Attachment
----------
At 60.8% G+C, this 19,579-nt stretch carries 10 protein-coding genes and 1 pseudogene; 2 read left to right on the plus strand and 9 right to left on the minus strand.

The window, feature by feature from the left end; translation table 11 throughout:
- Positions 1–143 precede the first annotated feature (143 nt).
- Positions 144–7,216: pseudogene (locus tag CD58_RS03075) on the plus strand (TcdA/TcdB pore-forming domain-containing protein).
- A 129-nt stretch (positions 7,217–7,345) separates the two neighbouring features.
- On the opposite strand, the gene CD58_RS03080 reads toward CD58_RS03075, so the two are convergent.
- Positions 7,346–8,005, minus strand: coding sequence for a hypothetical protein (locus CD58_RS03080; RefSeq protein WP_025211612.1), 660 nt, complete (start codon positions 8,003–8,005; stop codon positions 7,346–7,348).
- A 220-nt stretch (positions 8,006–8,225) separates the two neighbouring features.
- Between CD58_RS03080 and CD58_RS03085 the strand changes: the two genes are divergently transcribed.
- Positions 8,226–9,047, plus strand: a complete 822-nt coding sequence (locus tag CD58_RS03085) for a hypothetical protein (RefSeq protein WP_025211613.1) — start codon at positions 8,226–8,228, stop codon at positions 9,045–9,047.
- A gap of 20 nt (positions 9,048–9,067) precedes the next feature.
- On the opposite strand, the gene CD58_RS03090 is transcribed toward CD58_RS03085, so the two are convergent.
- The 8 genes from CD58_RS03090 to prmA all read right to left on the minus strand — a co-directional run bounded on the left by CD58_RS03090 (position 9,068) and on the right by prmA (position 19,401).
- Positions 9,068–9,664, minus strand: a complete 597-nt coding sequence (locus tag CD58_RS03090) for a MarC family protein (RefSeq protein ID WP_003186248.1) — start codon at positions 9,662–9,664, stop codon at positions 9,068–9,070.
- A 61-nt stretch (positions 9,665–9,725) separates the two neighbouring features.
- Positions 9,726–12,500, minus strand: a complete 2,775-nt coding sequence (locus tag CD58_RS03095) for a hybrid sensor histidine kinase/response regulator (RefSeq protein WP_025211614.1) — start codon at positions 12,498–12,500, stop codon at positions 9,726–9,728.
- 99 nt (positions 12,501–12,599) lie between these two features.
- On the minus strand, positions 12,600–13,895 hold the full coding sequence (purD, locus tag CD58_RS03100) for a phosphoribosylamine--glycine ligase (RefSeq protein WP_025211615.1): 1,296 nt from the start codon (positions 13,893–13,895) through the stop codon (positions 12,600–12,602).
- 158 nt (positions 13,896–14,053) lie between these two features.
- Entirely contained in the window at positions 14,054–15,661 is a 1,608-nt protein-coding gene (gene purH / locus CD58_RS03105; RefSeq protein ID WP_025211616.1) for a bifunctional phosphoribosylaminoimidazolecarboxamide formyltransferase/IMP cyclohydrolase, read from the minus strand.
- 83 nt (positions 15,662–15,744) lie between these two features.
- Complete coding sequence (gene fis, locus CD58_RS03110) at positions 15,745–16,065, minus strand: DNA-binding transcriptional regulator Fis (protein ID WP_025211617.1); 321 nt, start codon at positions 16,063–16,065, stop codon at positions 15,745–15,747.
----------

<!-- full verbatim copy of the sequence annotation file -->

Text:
At 60.8% G+C, this 19,579-nt stretch carries 10 protein-coding genes and 1 pseudogene; 2 read left to right on the plus strand and 9 right to left on the minus strand.

The window, feature by feature from the left end; translation table 11 throughout:
- Positions 1–143 precede the first annotated feature (143 nt).
- Positions 144–7,216: pseudogene (locus tag CD58_RS03075) on the plus strand (TcdA/TcdB pore-forming domain-containing protein).
- A 129-nt stretch (positions 7,217–7,345) separates the two neighbouring features.
- On the opposite strand, the gene CD58_RS03080 reads toward CD58_RS03075, so the two are convergent.
- Positions 7,346–8,005, minus strand: coding sequence for a hypothetical protein (locus CD58_RS03080; RefSeq protein WP_025211612.1), 660 nt, complete (start codon positions 8,003–8,005; stop codon positions 7,346–7,348).
- A 220-nt stretch (positions 8,006–8,225) separates the two neighbouring features.
- Between CD58_RS03080 and CD58_RS03085 the strand changes: the two genes are divergently transcribed.
- Positions 8,226–9,047, plus strand: a complete 822-nt coding sequence (locus tag CD58_RS03085) for a hypothetical protein (RefSeq protein WP_025211613.1) — start codon at positions 8,226–8,228, stop codon at positions 9,045–9,047.
- A gap of 20 nt (positions 9,048–9,067) precedes the next feature.
- On the opposite strand, the gene CD58_RS03090 is transcribed toward CD58_RS03085, so the two are convergent.
- The 8 genes from CD58_RS03090 to prmA all read right to left on the minus strand — a co-directional run bounded on the left by CD58_RS03090 (position 9,068) and on the right by prmA (position 19,401).
- Positions 9,068–9,664, minus strand: a complete 597-nt coding sequence (locus tag CD58_RS03090) for a MarC family protein (RefSeq protein ID WP_003186248.1) — start codon at positions 9,662–9,664, stop codon at positions 9,068–9,070.
- A 61-nt stretch (positions 9,665–9,725) separates the two neighbouring features.
- Positions 9,726–12,500, minus strand: a complete 2,775-nt coding sequence (locus tag CD58_RS03095) for a hybrid sensor histidine kinase/response regulator (RefSeq protein WP_025211614.1) — start codon at positions 12,498–12,500, stop codon at positions 9,726–9,728.
- 99 nt (positions 12,501–12,599) lie between these two features.
- On the minus strand, positions 12,600–13,895 hold the full coding sequence (purD, locus tag CD58_RS03100) for a phosphoribosylamine--glycine ligase (RefSeq protein WP_025211615.1): 1,296 nt from the start codon (positions 13,893–13,895) through the stop codon (positions 12,600–12,602).
- 158 nt (positions 13,896–14,053) lie between these two features.
- Entirely contained in the window at positions 14,054–15,661 is a 1,608-nt protein-coding gene (gene purH / locus CD58_RS03105; RefSeq protein ID WP_025211616.1) for a bifunctional phosphoribosylaminoimidazolecarboxamide formyltransferase/IMP cyclohydrolase, read from the minus strand.
- 83 nt (positions 15,662–15,744) lie between these two features.
- Complete coding sequence (gene fis, locus CD58_RS03110) at positions 15,745–16,065, minus strand: DNA-binding transcriptional regulator Fis (protein ID WP_025211617.1); 321 nt, start codon at positions 16,063–16,065, stop codon at positions 15,745–15,747.